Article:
When Is It Worth Buying Premium WordPress Plugins?

Posted on July 25, 2018 by in Tips & Tricks | 10 comments

When Is It Worth Buying Premium WordPress Plugins?

As a WordPress user, you have thousands of free plugins to choose from. There are solutions for practically every scenario, and in many cases, you’ll also find premium options too. In those situations, figuring out whether to spend the extra money can be difficult.

There are situations where buying premium plugins makes sense, such as when they include functionality you can’t find elsewhere. In this article, we’re going to give you a glimpse into the world of WordPress premium plugins, and talk about why paying for one can be a good idea.

Let’s jump right in!

An Introduction to WordPress Premium Plugins

As you may know, there are dozens of categories of WordPress plugins to choose from. You have Search Engine Optimization (SEO) tools, security plugins, image compression options, and more. However, generally speaking, we can divide WordPress plugins into two main categories: free and premium.

In most cases, you’ll find free WordPress plugins through the platform’s official repository. There are thousands of options to choose from, and the fact they’re free doesn’t necessarily make them any less worthy of your time. Take WooCommerce, for example. This WordPress plugin powers millions of online stores, and its wealth of features is astounding given there’s no cost attached:

The WooCommerce plugin.

On the other side of the coin, premium WordPress plugins offer you a limited-time license for a regular cost. These licenses give you access to updates, dedicated support, and other advantages. For example, the popular Slider Revolution plugin will set you back $26 for a license, which entitles you to future updates and six months of support:

The Slider Revolution plugin.

Sliders in particular have plenty of free solutions such as MetaSlider or Master Slider. Logic would dictate that Slider Revolution is a better option, since it’s more expensive. However, this logic doesn’t always apply. There are plenty of reasons to buy premium WordPress plugins, but you shouldn’t blindly assume they’re better options just based on cost.

We’re going to break down what those reasons are in a minute. For now, keep in mind there’s no single repository for premium WordPress plugins, unlike their free counterparts. For example, the Elegant Themes family of plugins and themes is only available on our site:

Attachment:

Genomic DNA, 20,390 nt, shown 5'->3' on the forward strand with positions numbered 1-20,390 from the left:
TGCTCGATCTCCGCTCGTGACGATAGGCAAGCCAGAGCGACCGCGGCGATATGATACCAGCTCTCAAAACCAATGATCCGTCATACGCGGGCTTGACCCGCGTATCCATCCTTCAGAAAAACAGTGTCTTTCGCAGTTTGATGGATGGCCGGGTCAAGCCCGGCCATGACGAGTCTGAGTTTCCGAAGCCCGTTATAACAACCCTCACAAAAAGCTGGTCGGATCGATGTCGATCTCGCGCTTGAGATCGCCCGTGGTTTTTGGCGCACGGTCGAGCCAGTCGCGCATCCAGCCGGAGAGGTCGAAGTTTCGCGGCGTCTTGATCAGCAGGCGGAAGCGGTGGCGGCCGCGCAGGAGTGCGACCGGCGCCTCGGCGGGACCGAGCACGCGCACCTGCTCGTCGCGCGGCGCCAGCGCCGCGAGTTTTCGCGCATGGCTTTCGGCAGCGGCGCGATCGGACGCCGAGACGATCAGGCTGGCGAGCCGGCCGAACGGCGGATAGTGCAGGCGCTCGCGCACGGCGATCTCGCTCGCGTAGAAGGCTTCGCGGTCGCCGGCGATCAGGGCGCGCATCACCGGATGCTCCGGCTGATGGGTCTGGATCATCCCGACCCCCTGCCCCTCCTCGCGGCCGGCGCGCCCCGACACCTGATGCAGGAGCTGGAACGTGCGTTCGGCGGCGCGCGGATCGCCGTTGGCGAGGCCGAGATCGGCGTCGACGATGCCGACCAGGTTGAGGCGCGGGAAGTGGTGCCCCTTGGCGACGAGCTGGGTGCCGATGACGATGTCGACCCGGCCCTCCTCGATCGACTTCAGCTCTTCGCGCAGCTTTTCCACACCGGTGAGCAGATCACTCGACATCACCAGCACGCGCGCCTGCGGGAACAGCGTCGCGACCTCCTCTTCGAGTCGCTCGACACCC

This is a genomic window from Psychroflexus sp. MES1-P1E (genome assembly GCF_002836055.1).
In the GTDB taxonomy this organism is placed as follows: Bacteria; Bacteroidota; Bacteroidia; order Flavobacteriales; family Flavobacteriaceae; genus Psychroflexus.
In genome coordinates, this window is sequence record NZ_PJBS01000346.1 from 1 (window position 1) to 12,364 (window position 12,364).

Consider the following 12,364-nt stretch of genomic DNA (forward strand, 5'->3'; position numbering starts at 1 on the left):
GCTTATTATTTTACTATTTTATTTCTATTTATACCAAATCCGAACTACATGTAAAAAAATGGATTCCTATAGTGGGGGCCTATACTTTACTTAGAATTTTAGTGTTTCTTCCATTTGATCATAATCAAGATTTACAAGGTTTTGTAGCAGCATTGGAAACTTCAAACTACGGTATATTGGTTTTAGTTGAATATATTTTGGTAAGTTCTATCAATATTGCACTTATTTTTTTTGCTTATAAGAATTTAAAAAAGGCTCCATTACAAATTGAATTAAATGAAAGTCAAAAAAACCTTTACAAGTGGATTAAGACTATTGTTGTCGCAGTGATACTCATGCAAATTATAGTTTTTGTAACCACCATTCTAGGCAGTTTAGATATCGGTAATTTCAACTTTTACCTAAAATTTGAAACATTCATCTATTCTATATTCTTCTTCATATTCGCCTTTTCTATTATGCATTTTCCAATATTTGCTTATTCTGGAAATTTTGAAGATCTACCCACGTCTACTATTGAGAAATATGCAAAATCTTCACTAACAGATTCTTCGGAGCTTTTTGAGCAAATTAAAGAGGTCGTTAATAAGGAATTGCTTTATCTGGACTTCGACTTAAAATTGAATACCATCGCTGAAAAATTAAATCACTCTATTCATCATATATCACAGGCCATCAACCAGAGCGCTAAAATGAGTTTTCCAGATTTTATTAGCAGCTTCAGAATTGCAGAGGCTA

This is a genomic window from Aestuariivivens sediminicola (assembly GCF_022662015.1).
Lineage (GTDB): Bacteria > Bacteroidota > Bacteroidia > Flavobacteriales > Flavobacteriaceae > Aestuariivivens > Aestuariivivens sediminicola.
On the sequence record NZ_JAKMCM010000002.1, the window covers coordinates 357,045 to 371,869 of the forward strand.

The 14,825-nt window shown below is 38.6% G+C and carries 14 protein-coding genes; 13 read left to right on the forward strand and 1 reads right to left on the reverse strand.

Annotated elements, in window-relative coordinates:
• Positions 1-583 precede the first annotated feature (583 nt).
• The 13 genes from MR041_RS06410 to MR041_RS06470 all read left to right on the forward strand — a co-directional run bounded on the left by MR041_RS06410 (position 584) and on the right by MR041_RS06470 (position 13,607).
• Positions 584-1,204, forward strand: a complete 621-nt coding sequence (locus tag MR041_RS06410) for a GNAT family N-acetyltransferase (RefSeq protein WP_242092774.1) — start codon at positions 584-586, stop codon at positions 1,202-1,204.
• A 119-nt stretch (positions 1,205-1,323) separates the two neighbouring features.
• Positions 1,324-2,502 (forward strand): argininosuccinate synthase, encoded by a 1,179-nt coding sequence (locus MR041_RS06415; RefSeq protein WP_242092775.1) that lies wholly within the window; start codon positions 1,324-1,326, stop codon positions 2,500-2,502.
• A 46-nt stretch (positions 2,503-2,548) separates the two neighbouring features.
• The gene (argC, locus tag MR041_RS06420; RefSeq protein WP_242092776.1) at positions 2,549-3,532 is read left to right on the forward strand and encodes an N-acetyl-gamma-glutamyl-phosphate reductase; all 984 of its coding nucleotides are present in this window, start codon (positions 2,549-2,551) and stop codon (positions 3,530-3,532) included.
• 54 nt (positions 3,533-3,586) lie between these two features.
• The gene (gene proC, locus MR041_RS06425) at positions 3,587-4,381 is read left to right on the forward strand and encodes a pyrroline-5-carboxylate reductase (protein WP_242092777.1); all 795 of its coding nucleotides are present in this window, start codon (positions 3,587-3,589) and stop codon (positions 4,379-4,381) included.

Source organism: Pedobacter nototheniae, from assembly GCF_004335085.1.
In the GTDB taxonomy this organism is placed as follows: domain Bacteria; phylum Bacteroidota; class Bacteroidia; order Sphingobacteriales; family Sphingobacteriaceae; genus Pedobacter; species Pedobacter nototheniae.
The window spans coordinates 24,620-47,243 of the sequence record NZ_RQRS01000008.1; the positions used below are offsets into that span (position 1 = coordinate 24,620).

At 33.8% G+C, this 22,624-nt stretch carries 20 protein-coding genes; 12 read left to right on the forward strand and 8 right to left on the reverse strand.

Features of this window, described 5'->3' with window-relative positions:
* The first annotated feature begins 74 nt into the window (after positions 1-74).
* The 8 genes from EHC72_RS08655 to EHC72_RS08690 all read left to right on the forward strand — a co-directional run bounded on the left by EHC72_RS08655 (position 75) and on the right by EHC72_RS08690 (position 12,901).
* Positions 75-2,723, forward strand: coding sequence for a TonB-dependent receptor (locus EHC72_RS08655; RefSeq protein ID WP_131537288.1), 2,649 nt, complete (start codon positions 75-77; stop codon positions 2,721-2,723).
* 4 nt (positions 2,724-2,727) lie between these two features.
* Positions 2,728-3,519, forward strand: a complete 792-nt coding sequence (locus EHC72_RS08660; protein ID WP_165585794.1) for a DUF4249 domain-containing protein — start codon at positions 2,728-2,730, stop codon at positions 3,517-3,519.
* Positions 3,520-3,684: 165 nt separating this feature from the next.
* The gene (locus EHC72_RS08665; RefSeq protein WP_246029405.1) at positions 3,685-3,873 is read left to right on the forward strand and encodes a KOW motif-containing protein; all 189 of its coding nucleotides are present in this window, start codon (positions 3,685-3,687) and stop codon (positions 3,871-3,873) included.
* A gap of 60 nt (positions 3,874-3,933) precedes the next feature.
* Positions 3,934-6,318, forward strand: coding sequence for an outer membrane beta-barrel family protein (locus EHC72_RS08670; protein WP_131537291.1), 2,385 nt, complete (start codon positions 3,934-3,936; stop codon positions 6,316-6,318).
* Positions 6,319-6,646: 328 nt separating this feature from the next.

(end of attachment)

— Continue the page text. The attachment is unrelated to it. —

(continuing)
Some of Elegant Themes' family of plugins.

Other developers also follow a similar approach, and some publish their premium plugins on platforms such as ThemeForest. The point is, you should exercise caution when buying a premium plugin and only do so from sources you trust. Directly from a developer’s site is usually going to be your preferred approach.

4 Reasons Why Premium WordPress Plugins Can Be Worth It

Before we go any further, we want to be clear there’s no definitive better choice between premium or free plugins. You simply need to try and determine which one fits your needs the best – the cost is almost a secondary concern if the features are what you’re after.

This can be a lot of work, but testing out several options can save you long-term grief. With this in mind, let’s talk about why premium plugins can be a worthwhile.

1. You Get Access to Dedicated Support

One of the biggest perks of premium WordPress plugins is you often get direct access to the developers, who are best placed (and can help you sort out) any issues that arise.

To be fair, plenty of free plugin developers are also pretty active when it comes to answering support questions. If you check out the WordPress plugin repository, you’ll see there are dedicated support forums for each entry:

Akistmet's support forums.

However, there’s often little incentive for developers to try and answer questions as soon as possible when there’s no cost attached. This means if you run into a problem with your new plugin, it might be a while until you receive assistance. In contrast, expedited support is part of the deal when you buy premium WordPress plugins.

In some cases, having dedicated support can save you from hiring further help to troubleshoot issues, or spending hours working through issues yourself. This isn’t so much of an issue if you enjoy troubleshooting tech problems, although it is going to be a concern for otherwise busy site owners.

Finally, you’ll usually need to renew your plugin license to keep receiving support. However, unlike other subscriptions, you’re not usually charged on a monthly basis. Regardless, if you buy a license for a premium plugin at $20 and it gets you support for six months, it’s a pretty good deal.

2. They Include Extensive Documentation